When you own stock you get to participate in the company's financial fortunes, whether those fortunes are good or bad. Generally speaking, the market price of stock in a stable, well-managed company that regularly turns a profit will increase, but there are no guarantees. Events outside of the company's control, such as a bust in the general economy and negative investor sentiment, can drive down your stock price. Whether your stock increases and you want to take a profit, or it declines and you want to limit your loss, you have to sell your stock to realize your gain or loss.
Develop an investment plan before you start trading stocks to help keep you from getting emotionally attached to your stock investments. Your stocks are not your spouse and you should not be married to them. Things to consider when developing your investment plan include your tax situation, your investment goals, your aversion to risk or investment temperament. Determine in advance what situation should trigger a decision to sell. For example, you might be willing to sustain a 20 percent loss in stock price if you believe the company will be successful in the future, but a 25 percent drop might be too much of a loss for your portfolio to sustain. Perhaps the stock is a hot investment and the market bids the stock price far above what you know its earnings can sustain. In this case, it might be time to sell.
Find a suitable investment broker. If you don't have a broker you will need to open an account with a brokerage firm. Research your options before signing with any firm. Check the firm's registration and license with your state securities regulator or the U.S. Securities and Exchange Commission. The Financial Industry Regulatory Authority offers a free broker check service that can provide valuable background information on brokers. With the advent of the Internet you have plenty of options: full-service brokerage firms that provide personal service; discount brokerage firms that offer many of the same services but without a personal representative; and online brokerage firms that provide you will the tools to make your own investment decisions.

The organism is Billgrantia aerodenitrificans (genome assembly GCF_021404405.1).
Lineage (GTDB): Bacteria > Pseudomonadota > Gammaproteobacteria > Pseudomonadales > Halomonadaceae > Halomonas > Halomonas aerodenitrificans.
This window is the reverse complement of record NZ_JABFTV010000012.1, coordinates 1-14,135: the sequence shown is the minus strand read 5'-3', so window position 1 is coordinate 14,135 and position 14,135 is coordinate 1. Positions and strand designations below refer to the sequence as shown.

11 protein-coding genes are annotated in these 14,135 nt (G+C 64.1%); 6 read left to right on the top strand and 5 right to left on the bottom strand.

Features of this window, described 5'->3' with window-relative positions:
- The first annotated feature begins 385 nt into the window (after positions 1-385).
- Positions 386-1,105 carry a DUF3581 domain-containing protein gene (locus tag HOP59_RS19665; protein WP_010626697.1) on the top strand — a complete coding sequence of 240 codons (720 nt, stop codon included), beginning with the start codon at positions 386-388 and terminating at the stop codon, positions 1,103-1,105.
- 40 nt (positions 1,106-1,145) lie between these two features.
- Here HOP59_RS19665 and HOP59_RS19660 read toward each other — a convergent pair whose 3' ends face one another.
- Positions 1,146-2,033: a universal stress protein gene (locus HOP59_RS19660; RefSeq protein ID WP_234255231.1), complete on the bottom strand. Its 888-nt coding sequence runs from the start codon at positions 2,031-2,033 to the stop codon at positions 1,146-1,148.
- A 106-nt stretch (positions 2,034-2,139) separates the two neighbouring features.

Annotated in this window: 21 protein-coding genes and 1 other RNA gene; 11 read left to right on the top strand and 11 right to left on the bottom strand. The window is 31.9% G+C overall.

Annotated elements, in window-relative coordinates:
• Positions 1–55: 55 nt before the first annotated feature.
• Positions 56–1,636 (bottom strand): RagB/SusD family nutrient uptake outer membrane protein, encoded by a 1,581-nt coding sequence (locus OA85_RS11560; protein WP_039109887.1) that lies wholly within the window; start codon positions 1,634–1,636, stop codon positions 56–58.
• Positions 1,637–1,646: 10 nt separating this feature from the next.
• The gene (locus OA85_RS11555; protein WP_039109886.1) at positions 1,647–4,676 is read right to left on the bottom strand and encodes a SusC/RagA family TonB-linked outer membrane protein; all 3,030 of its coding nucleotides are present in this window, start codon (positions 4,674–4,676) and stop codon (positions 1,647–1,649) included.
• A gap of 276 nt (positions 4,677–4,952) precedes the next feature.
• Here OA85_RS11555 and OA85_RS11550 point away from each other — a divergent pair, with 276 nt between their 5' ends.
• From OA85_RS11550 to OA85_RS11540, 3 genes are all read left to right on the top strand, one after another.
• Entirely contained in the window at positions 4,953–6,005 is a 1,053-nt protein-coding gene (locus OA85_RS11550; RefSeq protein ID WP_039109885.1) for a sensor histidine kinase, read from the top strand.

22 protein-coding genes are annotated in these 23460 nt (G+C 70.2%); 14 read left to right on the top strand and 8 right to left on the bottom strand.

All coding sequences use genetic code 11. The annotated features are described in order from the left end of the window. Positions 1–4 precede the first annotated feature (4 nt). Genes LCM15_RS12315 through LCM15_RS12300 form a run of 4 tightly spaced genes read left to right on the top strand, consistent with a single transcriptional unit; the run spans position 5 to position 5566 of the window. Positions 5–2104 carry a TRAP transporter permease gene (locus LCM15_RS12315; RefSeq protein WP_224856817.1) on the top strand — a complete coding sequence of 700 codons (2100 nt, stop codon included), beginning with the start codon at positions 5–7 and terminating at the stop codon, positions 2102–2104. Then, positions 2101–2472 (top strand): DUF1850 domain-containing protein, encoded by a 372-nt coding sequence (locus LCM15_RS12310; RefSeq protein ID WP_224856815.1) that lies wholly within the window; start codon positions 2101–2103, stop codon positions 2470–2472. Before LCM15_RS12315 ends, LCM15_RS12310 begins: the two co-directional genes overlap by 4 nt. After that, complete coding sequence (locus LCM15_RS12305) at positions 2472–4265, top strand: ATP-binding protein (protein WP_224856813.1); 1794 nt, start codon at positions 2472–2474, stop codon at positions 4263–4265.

Place your order. When you sell common stock you have several options on the type of order you enter. The simplest order is the market order. This is a blanket order to sell at whatever price is offered on the open market. You can put in a limit order, which designates the lowest price you are willing to sell your stock for. For example, if the market price of your stock is $43 per share, but you want to get at least $45 per share, you can put in a limit order. A limit order doesn't trigger unless the target price is reached. You can also put in a stop order, which also doesn't trigger unless the target price is reached, but in this case it triggers when the stock in moving down. For example, suppose you bought your stock at $35 per share and it is trading at $43. You believe the price is going to continue to increase, but you want to protect your profits if it suddenly drops. You can set a stop order at $41. As long as the stock price continues upward, the order will not execute. If the stock price declines to the target price, the order triggers.
Mike Parker is a full-time writer, publisher and independent businessman. His background includes a career as an investments broker with such NYSE member firms as Edward Jones & Company, AG Edwards & Sons and Dean Witter. He helped launch DiscoverCard as one of the company's first merchant sales reps.